In 2016, I went to the State Fair of Texas for the first time. I didn't grow up in Texas, and I moved to Dallas early last year. On my first visit to the fair on opening day, it was impossible not to feel the sweet excitement of families around me enjoying their annual pilgrimage. I looked up at Big Tex, towering over smiling, mustard-smeared fairgoers, and felt a few happy tears well up in my eyes. I get it now, I thought to myself.
And then I started eating. Visit after visit, I tried all the hot new foods I could find, along with long-running stand-bys, even intentionally waiting in line under Big Tex for a Fletcher's corny dog despite knowing that there are shorter lines at other Fletcher's booths. I wanted the full experience.
And I sure got it when, at the end of the day, I tallied up how much I'd spent that day. Between food, beer and a sunset ride on the Texas SkyWay, I'd spent nearly $150 just on myself. I couldn't fight the gnawing feeling in my gut: Had I grown up within visiting-distance of the fair, my family wouldn't have been able to afford even a laid-back day at the fair. The $18 admission, the $14 snacks, the rides, the Midway — even taking advantage of specials on certain days would have tapped my lower-middle-class family out. It was a heavy realization learning that the State Fair of Texas is not, in fact, for everyone.
On top of that, I found myself feeling disappointed by a lot of the food. After years of hearing about the deep-fried decadence of State Fair of Texas food, I tried my damndest to find the best-tasting of these caloric monstrosities. But I never found the best. Deep-fried chicken soup, deep-fried clam chowder, deep-fried beer — it all just tasted, well, fried. I spent nearly $100 looking for my favorite foods, only to find that the best edible moments happened when I ate the fair food of my youth, the kind of fare you can find at any fair in the country. Cheese curds, turkey legs, funnel cake. Classics.
One day, while strapping on my sensible shoes for another trip to the fair, I had an idea: What if I just don't eat? What if I eat a big meal before I leave and just ... drink? Last week, a friend and I met and went beer bar to beer bar, stopping for Rahr IPAs at the Magnolia Beer Garden and sipping Small Brewpub's Black Pepper Pils at the Wine Garden. And then, ignoring the long rows of food vendors, we spent hours wandering the As Seen on TV sales floor, the greenhouse, the livestock. We window shopped and watched kids stumble happily off rides. We caught a cooking class from Dude, Sweet Chocolate's Katherine Clapner and browsed all the fascinating exhibits we always miss while standing around stuffing our faces.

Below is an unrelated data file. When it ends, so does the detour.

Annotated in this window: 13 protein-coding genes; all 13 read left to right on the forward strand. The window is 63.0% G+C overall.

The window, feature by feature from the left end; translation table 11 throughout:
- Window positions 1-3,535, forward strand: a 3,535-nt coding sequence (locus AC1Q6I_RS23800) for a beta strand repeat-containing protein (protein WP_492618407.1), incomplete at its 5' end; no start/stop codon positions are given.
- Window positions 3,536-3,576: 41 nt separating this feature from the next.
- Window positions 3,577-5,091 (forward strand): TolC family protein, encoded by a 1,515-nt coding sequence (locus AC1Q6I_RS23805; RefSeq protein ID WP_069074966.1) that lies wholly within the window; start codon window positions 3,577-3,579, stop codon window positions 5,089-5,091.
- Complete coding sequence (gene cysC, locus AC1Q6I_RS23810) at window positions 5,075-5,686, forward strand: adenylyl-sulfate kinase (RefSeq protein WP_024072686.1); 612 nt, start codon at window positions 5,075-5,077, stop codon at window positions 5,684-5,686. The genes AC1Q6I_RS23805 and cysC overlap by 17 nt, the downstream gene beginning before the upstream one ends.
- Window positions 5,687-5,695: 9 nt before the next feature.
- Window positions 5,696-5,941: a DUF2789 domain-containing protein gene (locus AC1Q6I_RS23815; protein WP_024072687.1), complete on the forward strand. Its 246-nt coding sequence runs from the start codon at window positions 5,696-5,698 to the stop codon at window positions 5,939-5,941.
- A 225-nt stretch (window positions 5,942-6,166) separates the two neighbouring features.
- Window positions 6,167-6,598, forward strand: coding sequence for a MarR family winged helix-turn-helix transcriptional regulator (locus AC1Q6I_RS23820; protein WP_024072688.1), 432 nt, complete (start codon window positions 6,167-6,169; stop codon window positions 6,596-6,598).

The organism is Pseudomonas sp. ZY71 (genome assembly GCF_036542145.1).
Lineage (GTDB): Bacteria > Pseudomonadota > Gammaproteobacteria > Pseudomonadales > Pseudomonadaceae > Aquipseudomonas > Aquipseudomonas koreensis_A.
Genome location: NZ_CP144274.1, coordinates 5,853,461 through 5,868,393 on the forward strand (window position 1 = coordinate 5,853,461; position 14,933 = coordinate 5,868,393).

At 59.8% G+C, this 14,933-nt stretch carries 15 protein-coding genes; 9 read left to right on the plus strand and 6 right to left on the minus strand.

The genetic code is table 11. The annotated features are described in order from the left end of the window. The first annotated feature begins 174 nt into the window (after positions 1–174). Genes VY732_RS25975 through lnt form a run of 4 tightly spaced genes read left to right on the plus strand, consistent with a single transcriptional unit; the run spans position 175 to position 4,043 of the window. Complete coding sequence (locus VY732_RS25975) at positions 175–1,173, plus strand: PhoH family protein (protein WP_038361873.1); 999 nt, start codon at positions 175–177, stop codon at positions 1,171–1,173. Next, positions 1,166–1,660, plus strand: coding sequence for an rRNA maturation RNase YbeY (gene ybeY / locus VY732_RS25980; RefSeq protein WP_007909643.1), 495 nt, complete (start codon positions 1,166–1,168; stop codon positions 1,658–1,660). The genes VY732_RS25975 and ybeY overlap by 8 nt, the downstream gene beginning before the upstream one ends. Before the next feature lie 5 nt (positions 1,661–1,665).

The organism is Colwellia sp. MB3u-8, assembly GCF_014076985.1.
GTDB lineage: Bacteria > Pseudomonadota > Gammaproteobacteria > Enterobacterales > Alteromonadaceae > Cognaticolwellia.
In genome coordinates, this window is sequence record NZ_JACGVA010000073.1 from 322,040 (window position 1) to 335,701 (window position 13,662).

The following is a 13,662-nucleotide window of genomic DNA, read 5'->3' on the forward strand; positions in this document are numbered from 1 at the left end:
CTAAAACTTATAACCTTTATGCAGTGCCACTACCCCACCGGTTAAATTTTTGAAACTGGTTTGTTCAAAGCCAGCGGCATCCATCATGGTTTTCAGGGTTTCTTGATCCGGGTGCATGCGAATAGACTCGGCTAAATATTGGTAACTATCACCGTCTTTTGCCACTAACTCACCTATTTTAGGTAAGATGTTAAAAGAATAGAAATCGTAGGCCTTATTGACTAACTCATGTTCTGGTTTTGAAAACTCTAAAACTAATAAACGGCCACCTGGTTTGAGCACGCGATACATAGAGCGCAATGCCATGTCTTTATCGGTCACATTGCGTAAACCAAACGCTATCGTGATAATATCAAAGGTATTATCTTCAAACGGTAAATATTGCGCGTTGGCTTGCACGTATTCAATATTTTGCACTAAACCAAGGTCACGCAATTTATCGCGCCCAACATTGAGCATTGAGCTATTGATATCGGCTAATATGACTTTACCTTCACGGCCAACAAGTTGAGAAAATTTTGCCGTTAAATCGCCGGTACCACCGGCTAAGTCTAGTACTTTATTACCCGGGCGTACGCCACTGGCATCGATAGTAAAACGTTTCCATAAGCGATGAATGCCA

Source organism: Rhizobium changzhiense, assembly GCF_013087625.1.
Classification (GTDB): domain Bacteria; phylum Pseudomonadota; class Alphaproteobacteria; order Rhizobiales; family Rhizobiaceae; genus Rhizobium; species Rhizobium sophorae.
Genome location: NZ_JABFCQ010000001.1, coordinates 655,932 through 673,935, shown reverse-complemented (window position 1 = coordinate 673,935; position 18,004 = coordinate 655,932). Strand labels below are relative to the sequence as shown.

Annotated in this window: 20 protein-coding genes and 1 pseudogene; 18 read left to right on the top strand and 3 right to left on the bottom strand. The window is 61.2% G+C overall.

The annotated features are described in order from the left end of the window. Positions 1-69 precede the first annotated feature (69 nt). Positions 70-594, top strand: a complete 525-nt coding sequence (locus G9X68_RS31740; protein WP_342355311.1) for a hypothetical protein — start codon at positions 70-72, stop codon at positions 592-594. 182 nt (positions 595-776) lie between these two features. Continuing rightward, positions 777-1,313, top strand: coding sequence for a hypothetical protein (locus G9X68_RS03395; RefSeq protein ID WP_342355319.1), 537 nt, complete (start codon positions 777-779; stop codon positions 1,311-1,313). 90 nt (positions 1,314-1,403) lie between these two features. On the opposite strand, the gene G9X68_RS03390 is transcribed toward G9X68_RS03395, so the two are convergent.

And it was my best fair visit ever. What I learned that day has become my new fair mantra: The State Fair of Texas is the best bar in town, and in the interest of not outspending my budget every fall, that's how I'm going to use it.
Let me get this part out of the way: Getting incoherently drunk at the fair is dumb, senseless and a waste of your money. Why? Aside from the obvious, the best part of the fair is all the things to see and experience. If you can't remember any of it, what's the point?
On my last visit, I made a rule: I'm spending $45 (90 tickets), and that's it. And it was my best fair visit yet.
Craft beers at the fair clock in, generally, at 14 to 16 tickets ($7 to $8), which, while not cheap, is at least moderately reasonable. On top of that, all the craft beer I drank was brewed regionally, giving a boost to the local beer producers that have become such a big part of North Texas dining and nightlife.
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If you're drinking cheap beer, you fare even better. While a number of sellers are hocking 12-ticket Bud Lite, the Beer Barn (conveniently adjacent to the best music stage, the one featuring cajun, Zydeco and Tejano bands almost every day) sells cheap beer for six tickets each — a State Fair steal if ever there was one.
The best part of the fair isn't the food or the rides or even the beer — it's all the fascinating things you can bear witness to, from livestock shows to history exhibits to inscrutable butter sculptures. It's riding in a fake combine in an agricultural simulator and browsing entire buildings' worth of folksy crafts and spending hours in a room full of fancy chickens you didn't know existed. And all of that is exponentially more fun with a beer in hand. If you can't afford food, rides, Midway games and beer, too, why not pare each visit down to the basics? For me, the food has never proved worth the expense — but the beer always has.
For many people, the fair is about tradition — you've got those must-see, must-do, must-eat things that make your fair visit worth the money, and that's totally cool. I'd rather spent money on a few beers and end the day by grabbing a bite to eat across the street at Las Almas Rotas or any of the Expo Park businesses that lose money during the fair.
But for me, it's simpler than that: The State Fair of Texas is the best bar in town.